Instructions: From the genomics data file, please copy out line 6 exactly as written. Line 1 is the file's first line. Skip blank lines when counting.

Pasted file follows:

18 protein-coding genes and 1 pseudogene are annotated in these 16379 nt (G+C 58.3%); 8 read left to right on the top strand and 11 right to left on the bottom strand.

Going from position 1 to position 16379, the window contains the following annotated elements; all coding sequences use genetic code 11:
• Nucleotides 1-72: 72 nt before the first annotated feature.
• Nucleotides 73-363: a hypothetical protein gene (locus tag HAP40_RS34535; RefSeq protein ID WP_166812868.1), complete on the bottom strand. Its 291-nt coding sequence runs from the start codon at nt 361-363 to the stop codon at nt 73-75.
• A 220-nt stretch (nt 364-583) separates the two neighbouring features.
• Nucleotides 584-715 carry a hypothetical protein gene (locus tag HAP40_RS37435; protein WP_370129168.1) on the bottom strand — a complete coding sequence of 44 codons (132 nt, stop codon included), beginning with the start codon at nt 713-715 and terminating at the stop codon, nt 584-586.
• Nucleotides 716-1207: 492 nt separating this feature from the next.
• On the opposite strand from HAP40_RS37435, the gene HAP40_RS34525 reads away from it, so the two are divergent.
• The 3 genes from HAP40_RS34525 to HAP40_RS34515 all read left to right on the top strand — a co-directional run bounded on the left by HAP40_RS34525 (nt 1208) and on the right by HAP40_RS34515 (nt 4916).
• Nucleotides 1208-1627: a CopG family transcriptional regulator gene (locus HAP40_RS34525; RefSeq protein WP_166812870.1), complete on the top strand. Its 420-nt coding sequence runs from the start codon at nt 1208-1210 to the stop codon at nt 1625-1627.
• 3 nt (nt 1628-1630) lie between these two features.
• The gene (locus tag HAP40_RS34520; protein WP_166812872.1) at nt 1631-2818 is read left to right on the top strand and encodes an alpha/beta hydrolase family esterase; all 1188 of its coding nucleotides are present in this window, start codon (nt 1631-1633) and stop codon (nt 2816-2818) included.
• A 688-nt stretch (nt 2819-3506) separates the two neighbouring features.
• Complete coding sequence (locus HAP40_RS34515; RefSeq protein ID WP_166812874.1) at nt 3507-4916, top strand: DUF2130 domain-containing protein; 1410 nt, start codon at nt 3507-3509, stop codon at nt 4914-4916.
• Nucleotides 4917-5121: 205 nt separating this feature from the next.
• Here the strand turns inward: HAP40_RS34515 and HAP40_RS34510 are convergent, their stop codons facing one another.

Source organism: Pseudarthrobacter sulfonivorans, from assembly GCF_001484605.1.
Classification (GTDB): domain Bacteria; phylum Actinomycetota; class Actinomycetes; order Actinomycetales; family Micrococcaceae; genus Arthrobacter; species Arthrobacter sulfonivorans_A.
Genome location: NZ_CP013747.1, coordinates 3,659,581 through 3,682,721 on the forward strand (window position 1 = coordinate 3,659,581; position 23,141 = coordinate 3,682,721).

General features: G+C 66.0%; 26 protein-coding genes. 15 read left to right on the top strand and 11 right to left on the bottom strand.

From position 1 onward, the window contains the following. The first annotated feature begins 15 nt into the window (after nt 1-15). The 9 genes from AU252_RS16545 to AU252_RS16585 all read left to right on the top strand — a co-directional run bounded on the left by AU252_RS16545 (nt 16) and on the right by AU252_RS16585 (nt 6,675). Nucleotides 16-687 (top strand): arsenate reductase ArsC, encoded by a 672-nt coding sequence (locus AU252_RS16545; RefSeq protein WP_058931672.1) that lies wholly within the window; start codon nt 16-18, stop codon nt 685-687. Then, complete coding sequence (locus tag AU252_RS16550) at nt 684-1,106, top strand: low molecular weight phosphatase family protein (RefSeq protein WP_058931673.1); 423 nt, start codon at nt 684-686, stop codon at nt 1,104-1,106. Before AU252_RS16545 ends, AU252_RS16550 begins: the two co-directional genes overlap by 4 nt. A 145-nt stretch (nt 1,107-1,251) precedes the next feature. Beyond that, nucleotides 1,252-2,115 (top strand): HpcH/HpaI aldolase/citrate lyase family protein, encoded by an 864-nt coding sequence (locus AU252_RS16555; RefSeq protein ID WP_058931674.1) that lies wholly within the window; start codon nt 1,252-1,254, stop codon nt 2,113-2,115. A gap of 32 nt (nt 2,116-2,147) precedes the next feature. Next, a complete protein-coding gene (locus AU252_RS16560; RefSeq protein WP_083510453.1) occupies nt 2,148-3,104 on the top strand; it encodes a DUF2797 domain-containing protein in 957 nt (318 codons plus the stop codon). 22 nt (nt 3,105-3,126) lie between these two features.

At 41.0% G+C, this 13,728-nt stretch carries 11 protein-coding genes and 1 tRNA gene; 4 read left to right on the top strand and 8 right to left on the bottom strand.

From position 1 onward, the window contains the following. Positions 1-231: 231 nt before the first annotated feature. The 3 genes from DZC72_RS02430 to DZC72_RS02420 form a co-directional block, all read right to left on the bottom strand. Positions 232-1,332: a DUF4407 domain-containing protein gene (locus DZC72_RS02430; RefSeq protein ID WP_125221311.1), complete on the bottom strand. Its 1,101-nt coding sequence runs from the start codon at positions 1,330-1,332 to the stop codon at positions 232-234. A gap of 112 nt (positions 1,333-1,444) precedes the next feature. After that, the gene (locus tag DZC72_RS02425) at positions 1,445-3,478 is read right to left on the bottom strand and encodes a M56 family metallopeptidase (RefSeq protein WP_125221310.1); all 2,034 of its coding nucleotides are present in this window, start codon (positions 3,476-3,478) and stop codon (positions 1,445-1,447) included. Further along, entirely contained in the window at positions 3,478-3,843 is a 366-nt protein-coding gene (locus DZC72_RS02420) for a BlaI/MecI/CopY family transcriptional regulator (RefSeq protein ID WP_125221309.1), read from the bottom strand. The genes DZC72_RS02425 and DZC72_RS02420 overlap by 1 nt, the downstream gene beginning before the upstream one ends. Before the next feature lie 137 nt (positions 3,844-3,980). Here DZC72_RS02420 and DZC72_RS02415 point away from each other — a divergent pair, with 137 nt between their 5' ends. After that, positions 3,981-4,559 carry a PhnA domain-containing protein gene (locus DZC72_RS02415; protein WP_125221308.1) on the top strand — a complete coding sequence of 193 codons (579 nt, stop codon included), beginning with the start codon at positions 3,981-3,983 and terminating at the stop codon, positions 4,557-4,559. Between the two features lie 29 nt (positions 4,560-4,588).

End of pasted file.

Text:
• Nucleotides 584-715 carry a hypothetical protein gene (locus tag HAP40_RS37435; protein WP_370129168.1) on the bottom strand — a complete coding sequence of 44 codons (132 nt, stop codon included), beginning with the start codon at nt 713-715 and terminating at the stop codon, nt 584-586.